Pakistan Army Believes NATO Attack Planned: Reports
A senior Pakistani military officer said a NATO air strike killing 24 Pakistani troops on the Afghan border last month was pre-planned and warned of more attacks, comments likely to fuel tension with the United States.
Major General Ashfaq Nadeem, director general of military operations, was also quoted by newspapers on Friday as saying that Pakistan, a strategic U.S. ally, would deploy an air defense system along the border to prevent such attacks.
Nadeem made the remarks to a Senate committee on defense on Thursday. Senator Tariq Azim, who attended the briefing, confirmed to Reuters that Nadeem had made the comments.
The Daily Times said Nadeem described the attack as a plot. Another newspaper quoted him as saying it was a "pre-planned conspiracy" against Pakistan.
"We can expect more attacks from our supposed allies," the Express Tribune quoted Nadeem as saying at the senate briefing.
U.S. and Pakistani officials have offered differing initial accounts of what happened.
Pakistan said the attack was unprovoked, with officials calling it an act of blatant aggression -- an accusation the United States has rejected.
Two U.S. officials told Reuters that preliminary information from the ongoing investigation indicated Pakistani officials at a border coordination centre had cleared the air strike, unaware they had troops in the area.
Nadeem ruled out the possibility that NATO forces may have thought they were firing on militants, who often move across the porous frontier and attack Western troops.
One newspaper reported that he told the Senate committee that militants do not leave themselves exposed on mountain tops, like the ones where the Pakistani border posts were located.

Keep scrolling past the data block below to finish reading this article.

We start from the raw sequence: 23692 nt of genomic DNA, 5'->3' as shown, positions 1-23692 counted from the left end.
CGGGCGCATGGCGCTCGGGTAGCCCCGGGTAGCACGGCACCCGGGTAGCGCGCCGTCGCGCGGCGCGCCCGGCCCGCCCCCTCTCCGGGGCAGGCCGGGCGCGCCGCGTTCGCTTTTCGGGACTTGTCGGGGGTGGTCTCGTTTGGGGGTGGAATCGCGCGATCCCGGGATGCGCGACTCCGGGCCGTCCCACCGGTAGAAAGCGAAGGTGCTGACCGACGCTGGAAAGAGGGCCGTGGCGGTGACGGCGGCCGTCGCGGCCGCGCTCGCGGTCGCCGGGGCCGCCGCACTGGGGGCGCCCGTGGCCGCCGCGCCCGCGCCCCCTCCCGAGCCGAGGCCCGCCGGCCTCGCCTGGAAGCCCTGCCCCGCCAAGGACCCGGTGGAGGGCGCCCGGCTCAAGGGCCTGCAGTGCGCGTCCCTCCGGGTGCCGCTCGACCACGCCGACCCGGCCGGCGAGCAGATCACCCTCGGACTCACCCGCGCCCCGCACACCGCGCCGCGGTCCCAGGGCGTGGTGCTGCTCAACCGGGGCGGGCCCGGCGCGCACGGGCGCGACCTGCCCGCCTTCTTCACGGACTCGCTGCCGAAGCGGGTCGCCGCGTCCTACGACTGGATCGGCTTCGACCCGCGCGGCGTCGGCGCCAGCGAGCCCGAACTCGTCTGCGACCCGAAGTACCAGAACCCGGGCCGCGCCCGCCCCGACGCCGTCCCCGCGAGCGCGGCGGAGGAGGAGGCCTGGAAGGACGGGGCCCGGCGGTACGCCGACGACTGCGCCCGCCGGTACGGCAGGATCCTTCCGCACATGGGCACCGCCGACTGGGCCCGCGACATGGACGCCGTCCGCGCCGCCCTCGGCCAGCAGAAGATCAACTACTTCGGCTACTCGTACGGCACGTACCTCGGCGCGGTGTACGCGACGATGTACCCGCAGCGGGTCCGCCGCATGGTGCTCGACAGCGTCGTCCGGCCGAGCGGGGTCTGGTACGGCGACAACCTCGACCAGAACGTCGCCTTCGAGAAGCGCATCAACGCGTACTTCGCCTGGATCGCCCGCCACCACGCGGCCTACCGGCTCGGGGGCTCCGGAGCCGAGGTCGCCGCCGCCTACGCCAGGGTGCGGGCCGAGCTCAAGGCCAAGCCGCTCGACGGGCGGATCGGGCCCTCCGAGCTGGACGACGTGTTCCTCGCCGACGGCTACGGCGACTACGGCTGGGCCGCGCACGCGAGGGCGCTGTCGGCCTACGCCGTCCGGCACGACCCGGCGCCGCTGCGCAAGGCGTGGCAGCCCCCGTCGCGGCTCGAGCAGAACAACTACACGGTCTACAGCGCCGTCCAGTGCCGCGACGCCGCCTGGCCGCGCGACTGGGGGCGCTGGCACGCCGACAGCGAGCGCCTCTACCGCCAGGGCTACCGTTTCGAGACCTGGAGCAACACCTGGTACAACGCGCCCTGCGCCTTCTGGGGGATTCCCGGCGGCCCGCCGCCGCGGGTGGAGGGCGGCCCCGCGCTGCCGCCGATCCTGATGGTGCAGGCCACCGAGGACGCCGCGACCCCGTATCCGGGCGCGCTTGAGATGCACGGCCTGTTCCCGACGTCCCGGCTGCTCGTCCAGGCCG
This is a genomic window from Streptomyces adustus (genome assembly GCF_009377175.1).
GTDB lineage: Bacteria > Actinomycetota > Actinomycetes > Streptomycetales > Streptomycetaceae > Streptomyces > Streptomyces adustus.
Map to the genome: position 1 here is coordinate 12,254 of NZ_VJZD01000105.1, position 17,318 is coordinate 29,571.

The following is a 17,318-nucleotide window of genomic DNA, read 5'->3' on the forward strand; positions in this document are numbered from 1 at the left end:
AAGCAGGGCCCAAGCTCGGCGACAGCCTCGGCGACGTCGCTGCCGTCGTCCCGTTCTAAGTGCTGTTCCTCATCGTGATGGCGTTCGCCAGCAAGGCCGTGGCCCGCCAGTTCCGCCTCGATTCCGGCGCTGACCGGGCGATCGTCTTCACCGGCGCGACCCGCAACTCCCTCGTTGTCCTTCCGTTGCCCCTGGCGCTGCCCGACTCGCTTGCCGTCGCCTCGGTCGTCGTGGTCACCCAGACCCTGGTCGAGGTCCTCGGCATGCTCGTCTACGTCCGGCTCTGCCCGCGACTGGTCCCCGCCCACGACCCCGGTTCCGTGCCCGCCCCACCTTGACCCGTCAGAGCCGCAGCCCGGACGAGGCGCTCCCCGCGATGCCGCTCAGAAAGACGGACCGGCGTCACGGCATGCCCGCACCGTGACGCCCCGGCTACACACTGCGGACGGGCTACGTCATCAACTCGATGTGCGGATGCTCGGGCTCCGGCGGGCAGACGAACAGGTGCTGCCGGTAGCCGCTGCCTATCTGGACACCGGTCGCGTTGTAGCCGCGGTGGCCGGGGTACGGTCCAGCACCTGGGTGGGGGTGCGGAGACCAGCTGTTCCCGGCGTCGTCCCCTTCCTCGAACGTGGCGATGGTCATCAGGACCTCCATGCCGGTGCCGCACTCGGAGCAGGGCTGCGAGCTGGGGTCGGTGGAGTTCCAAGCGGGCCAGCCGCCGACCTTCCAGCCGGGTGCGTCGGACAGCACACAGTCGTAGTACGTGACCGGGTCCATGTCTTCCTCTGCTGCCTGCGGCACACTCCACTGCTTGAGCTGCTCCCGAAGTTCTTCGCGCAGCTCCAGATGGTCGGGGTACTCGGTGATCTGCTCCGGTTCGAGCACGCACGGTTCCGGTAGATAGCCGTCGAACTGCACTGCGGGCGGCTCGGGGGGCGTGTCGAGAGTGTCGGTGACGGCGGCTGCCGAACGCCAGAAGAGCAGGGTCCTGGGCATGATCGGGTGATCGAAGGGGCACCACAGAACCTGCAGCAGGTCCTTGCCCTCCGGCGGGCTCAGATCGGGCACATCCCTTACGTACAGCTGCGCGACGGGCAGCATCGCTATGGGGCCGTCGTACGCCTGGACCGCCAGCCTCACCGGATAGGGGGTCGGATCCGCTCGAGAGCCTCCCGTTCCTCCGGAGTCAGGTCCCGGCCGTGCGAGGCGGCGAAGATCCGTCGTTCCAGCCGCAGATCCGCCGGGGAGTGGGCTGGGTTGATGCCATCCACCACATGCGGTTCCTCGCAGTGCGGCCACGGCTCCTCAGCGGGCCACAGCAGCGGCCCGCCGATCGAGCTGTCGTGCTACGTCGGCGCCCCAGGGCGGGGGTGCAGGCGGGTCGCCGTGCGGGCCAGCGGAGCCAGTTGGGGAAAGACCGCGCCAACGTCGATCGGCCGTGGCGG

Senator Azim also quoted Nadeem as saying that NATO helicopters singled out one army major as he was crossing from one border post to another after losing communications, and this also led the military to conclude the attack was planned.
Pakistan responded to the attack by suspending supply routes to NATO forces in Afghanistan.
Idle drivers of trucks carrying fuel and other supplies to the neighboring country fear being attacked by Pakistani Taliban militants who oppose cooperation with NATO.
Militants fired a rocket-propelled grenade at such trucks in the southwestern city of Quetta in Baluchistan province on Thursday night, setting fire to 29 vehicles, police officials said.
Washington, which sees Pakistan as critical to its efforts to stabilize Afghanistan ahead of a combat troop pullout in 2014, has tried to sooth fury over the NATO incident.
President Barack Obama called Pakistan's president to offer condolences over the strike that provoked a crisis in relations between the two countries. He stopped short of a formal apology.
Pakistan boycotted an international conference in Germany on the future of Afghanistan because of the NATO attack.
U.S.-Pakistani ties were already frayed after the secret U.S. raid in May that killed al Qaeda leader Osama bin Laden.